German Development Institute / Deutsches Institut für Entwicklungspolitik (DIE), The Current Column of 9 November 2020
Since the COVID pandemic struck, more and more academic events have moved online. The coronavirus is forcing us to break new virtual ground. Given the climate crisis and the significant carbon footprint that face-to-face conferences generate, this should remain the case in the future too. However, we also need to use the digital transformation as an opportunity for a radical reform of how we do conferences. After all, they were hardly good role models even before the pandemic: lone speakers in endless monologues, death by PowerPoint and panel discussions dominated by know-alls do not become any more attractive when they are put online. They also undermine the actual objective of academic get-togethers, which is to exchange knowledge, generate new ideas and forge networks. When conferences fail to serve these purposes, they become a waste of time, whether the academic events in question are being held in a physical or virtual space.
So how can academic conferences and meetings embrace digitalisation so as to build back better? We need to overcome the unique challenges of the digital arena while also making the various formats stimulating, appropriate and inclusive. Implicit norms that enable communication to flow smoothly in the real world have to be explicitly explained in its digital counterpart: who speaks when? How can you get people to notice you? Speakers do not get any verbal or non-verbal feedback when people’s video and audio are switched off, making it hard for them to gauge whether their input is interesting or their audience shares their point of view, for example. Digital formats also bring the temptation to check in only briefly while doing something else on the side: in the digital world, people feel less committed. To combat digital fatigue, we need short blocks, regular breaks, stimulating exercises such as energisers and more opportunities for participants to get involved. A good event needs a set of clear aims, for which a suitable format should be developed. What is important – networking, sharing knowledge or finding new solutions together? For Networking, participants need to come together in an atmosphere of mutual respect. Making new contacts over coffee does not happen by itself and is something of a challenge, particularly for introverts. It's better to create opportunities for discussions on specific themes. The range of possibilities is extensive: speed dating based on a set list of questions, a digital noticeboard pinned with “I’m looking for...” and “I offer...” adverts, or themed tables for people to sit around and chat. People also often find it easier to make new contacts when they are doing the same thing, such as solving a problem together.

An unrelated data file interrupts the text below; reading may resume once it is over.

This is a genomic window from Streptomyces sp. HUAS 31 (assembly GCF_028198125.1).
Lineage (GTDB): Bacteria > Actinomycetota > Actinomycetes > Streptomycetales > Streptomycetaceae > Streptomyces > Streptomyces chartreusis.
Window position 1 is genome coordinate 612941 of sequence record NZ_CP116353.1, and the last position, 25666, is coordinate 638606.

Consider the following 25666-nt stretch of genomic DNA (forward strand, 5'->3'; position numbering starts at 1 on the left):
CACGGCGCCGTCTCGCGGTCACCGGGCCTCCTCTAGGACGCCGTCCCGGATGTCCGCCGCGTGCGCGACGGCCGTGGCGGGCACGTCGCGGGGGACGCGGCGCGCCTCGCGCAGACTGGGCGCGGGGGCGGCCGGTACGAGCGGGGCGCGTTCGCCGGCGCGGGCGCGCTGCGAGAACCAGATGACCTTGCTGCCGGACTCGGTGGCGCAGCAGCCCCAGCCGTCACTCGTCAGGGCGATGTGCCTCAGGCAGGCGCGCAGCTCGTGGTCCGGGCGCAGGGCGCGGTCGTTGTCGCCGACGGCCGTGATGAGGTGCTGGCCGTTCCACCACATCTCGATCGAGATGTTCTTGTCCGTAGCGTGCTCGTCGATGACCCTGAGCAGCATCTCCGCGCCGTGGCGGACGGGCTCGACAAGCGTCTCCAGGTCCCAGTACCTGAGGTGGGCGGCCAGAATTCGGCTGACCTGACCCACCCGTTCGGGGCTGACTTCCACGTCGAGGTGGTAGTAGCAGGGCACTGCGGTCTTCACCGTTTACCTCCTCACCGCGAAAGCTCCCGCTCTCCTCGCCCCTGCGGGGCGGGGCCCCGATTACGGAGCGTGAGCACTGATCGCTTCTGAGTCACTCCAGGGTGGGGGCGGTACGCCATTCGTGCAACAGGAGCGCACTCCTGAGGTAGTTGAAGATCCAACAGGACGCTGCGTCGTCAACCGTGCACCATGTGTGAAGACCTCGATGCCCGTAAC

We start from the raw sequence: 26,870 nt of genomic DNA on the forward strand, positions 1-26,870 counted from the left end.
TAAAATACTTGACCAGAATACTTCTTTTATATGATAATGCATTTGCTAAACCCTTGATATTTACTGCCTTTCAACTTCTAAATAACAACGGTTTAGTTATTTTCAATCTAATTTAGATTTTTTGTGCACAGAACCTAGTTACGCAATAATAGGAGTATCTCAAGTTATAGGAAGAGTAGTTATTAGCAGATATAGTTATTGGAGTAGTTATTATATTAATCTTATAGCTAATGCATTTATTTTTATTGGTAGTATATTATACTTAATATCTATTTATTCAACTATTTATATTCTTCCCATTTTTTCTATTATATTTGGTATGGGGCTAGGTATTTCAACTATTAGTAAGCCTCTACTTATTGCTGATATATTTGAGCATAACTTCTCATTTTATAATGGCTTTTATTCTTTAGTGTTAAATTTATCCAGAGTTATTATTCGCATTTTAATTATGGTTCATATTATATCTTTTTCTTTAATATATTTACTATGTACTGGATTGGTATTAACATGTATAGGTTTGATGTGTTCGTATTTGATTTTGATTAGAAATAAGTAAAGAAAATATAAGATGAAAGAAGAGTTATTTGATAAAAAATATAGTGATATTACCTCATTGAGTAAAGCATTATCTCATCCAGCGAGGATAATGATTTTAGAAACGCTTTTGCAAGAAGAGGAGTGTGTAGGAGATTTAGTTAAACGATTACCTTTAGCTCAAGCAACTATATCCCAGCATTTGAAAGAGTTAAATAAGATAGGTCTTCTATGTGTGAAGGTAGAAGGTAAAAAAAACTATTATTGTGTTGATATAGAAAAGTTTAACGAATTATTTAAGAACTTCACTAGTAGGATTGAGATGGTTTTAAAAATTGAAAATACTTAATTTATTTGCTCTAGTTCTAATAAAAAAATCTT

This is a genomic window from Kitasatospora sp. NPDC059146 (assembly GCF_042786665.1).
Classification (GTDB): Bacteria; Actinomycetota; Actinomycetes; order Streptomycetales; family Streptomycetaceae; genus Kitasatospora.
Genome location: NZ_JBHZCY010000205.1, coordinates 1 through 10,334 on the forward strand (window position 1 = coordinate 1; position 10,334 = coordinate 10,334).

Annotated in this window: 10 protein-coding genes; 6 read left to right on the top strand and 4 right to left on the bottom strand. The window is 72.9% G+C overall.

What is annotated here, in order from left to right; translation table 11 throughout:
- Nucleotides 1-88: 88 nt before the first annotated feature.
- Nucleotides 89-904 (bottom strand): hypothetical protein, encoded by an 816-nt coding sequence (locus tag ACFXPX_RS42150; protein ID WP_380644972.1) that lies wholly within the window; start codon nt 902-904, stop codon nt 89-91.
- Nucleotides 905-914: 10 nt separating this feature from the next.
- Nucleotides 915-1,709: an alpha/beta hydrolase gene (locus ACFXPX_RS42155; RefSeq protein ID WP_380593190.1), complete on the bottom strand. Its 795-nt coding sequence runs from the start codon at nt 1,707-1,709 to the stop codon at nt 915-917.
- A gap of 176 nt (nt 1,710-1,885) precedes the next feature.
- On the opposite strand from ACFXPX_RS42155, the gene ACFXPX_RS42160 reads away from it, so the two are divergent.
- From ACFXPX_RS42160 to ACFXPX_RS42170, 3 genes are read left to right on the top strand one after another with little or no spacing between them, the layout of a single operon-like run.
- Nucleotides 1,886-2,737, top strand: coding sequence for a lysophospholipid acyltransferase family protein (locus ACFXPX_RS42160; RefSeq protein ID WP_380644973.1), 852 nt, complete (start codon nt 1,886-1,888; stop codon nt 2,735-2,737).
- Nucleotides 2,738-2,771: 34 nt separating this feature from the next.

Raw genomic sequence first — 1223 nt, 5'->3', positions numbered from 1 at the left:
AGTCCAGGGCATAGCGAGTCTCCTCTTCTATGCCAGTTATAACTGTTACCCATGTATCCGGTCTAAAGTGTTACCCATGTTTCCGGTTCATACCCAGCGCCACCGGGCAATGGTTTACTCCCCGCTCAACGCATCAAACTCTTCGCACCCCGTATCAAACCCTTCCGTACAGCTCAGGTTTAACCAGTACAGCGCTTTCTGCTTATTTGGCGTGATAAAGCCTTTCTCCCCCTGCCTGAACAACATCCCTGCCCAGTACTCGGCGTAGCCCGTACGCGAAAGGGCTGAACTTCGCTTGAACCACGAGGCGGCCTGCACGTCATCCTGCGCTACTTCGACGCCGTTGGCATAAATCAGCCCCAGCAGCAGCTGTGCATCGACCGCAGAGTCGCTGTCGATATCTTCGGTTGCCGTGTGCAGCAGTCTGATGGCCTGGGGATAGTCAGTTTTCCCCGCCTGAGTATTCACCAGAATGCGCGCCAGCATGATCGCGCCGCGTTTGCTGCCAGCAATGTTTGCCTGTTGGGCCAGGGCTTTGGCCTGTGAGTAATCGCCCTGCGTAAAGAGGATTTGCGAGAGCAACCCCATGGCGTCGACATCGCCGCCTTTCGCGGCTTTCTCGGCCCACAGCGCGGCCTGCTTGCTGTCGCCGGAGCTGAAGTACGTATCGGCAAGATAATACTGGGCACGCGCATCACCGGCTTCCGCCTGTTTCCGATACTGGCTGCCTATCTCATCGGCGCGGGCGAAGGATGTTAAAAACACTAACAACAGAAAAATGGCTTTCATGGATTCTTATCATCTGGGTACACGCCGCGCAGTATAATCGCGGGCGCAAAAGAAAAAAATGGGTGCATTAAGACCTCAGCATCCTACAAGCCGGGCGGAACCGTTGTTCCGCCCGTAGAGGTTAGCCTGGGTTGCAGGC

If the objective is to exchange knowledge, for example on research findings, panel debates – where a parade of papers are presented in a monotone – are not suited to the task. Instead, how about lightning talks, where speakers have three to five minutes to pitch the results of their research? Anyone interested in finding out more after the time is up can then go along to a more detailed discussion. By offering a prize for the most vivid presentation (or the best poster), you can also give people an incentive to showcase their ideas in an innovative way.
Organisers looking to provide a forum for developing (research) projects should expressly invite attendees to share their ideas at an early stage, allowing them to lay the foundations for an inspiring exchange of knowledge and opinions. This could involve feedback rules or specific questions for the audience (which elements did you find particularly helpful, where do you see the most potential, what did you not find particularly convincing?). If the aim is to find solutions to specific problems, workshops with a practical bent or interactive formats such as World Cafés are a good option.
A lack of diversity and privileged groups dominating proceedings do not only pose a problem for the people who do not get to speak – insufficient inclusion reinforces existing asymmetries of knowledge and power. For academic disciplines focused on sustainability, which rely on a diverse range of normative and conceptual points of view, this is something of a loss.
But what will encourage young people, women, people from the Global South, or introverts – any of those groups currently underrepresented in discussions – to make an active contribution? Making space for reflection before discussions helps people get their thoughts in order. This prevents the floor from being seized immediately by those who, maybe because of their seniority, can come up with a comment especially quickly. According to a study, it matters who gets to speak first: if it is a woman, the group involved in the subsequent discussion will be much more diverse. The digital space offers opportunities here too. Digital tools such as chats, apps for pooling questions and digital noticeboards make it easier for people who do not enjoy expressing themselves verbally to contribute their ideas. If you want to strike out in a completely new direction, a BarCamp, where participants convene meetings spontaneously, would be a suitable format – not least as a way to flatten hierarchies.
Academic conferences need a thorough overhaul. If we want to make attractive formats for exchanging ideas, we need to leave our well-trodden paths and get creative. The surge in digitalisation brought on by the coronavirus might even be an opportunity in this regard, as it is creating space for innovation. Let’s seize the moment to revolutionise conferences!